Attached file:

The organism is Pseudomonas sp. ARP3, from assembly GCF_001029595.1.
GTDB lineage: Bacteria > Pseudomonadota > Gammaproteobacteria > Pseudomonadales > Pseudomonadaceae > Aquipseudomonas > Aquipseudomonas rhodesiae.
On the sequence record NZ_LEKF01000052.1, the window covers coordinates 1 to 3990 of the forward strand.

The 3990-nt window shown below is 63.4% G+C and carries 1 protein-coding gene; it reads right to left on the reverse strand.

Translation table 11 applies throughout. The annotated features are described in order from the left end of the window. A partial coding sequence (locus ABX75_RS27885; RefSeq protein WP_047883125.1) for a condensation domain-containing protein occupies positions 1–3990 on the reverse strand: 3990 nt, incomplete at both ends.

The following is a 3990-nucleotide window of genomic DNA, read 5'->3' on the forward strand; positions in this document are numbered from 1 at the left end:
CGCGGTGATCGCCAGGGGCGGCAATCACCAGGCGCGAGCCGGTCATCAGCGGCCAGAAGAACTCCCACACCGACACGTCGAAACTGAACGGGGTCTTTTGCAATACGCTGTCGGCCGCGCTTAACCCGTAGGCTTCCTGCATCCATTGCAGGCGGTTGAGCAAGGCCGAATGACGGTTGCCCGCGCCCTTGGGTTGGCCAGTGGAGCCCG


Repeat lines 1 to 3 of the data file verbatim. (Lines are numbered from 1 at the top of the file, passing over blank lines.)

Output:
The organism is Pseudomonas sp. ARP3, from assembly GCF_001029595.1.
GTDB lineage: Bacteria > Pseudomonadota > Gammaproteobacteria > Pseudomonadales > Pseudomonadaceae > Aquipseudomonas > Aquipseudomonas rhodesiae.
On the sequence record NZ_LEKF01000052.1, the window covers coordinates 1 to 3990 of the forward strand.